AUGUSTA, Ga. (AP) -- Men in green Masters jackets gave a warm round of applause to a large wood chip Wednesday.
It wasn't just a scrap from any old tree. To be exact, it was a 6-inch-thick, 4 1/2-foot-in-diameter cross-section of timber cut from the Eisenhower Tree, a soaring loblolly pine that stood like a sentinel guarding the left side of the 17th fairway at Augusta National for some 80 years.
Tributes rolled in when the tree was felled by an ice storm in February 2014, in no small part because of its connection to former president and Augusta member Dwight Eisenhower. Masters officials eulogized the tree at the start of last year's tournament as if it was a deceased family member.
"Since then, we have been challenged to create an appropriate lasting memory," club chairman Billy Payne said during his annual "State of the Masters" address.
A moment later, an employee pulled the curtain off an 8-foot-tall display case housing the memento to applause from Payne and a number of Augusta members ringing the interview room. It was be on display at the tournament this week before being shipped to the Eisenhower Presidential Library in Abilene, Kansas. A second cross-cut section will be retained at the club.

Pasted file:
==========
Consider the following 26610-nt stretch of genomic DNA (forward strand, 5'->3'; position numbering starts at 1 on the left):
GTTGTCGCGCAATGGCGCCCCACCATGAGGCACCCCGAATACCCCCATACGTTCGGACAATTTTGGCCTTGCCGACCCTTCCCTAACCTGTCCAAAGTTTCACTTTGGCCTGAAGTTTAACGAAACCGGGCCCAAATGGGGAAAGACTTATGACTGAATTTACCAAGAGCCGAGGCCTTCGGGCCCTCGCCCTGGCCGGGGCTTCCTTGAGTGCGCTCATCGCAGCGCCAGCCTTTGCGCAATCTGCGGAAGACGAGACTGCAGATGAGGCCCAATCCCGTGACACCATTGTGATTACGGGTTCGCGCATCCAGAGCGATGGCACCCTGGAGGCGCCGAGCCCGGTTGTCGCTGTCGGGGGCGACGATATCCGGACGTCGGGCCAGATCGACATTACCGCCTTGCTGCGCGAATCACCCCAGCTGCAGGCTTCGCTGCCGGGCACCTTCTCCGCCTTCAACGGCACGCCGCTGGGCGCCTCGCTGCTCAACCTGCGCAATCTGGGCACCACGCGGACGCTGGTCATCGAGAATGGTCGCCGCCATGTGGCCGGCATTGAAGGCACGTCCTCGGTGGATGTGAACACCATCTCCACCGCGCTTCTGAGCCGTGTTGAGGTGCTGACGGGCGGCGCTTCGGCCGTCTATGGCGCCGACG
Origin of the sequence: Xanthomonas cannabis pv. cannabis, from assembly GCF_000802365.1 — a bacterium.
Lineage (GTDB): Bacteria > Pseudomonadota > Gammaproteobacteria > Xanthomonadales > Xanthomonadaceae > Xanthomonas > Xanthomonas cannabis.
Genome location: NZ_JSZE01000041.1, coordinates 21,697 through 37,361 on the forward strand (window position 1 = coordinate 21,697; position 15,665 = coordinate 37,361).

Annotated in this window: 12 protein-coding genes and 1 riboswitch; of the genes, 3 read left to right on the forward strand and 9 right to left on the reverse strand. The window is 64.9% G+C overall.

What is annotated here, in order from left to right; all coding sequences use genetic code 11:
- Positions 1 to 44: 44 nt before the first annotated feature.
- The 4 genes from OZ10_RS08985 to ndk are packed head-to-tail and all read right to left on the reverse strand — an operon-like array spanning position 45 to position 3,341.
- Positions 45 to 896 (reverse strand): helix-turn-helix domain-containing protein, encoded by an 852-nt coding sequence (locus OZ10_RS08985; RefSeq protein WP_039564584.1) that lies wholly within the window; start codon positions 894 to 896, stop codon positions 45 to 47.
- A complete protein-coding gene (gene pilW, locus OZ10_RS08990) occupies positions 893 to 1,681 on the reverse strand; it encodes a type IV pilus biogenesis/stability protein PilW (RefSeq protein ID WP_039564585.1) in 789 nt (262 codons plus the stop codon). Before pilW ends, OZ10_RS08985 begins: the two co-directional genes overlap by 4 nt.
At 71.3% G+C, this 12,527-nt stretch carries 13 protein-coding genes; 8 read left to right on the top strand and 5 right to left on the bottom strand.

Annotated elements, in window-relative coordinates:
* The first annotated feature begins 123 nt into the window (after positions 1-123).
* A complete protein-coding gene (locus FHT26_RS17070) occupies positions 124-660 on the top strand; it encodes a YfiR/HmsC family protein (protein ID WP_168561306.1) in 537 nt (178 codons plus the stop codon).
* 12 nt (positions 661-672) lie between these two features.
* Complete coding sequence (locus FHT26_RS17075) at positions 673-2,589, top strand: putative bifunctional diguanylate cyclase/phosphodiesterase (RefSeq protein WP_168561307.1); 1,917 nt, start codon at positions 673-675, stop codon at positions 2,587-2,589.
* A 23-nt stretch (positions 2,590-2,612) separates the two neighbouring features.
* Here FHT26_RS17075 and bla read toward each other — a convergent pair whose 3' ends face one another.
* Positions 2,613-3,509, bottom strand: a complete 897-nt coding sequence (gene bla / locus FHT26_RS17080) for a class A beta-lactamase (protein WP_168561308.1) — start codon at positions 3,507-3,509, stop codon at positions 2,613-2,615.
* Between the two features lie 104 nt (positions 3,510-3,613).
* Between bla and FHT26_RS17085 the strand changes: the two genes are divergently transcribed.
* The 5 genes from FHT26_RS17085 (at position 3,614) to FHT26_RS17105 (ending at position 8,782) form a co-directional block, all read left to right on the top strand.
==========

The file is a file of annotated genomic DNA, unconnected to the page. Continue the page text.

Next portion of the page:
Eisenhower joined Augusta in 1948 -- four years before he became president -- and hit the tree so often during rounds that he campaigned for its removal during a 1956 committee meeting. He was ruled out of order by co-founder and then-chairman Clifford Roberts and the tree remained where it was, 210 yards out from the tee.
Although the game's big hitters were flying their tee shots over the tree for a decade or so, the tree continued to bedevil shorter hitters and club members until it fell. The club has preserved a seedling in its nursery, though Payne said it was too early to say when and where it will be replanted.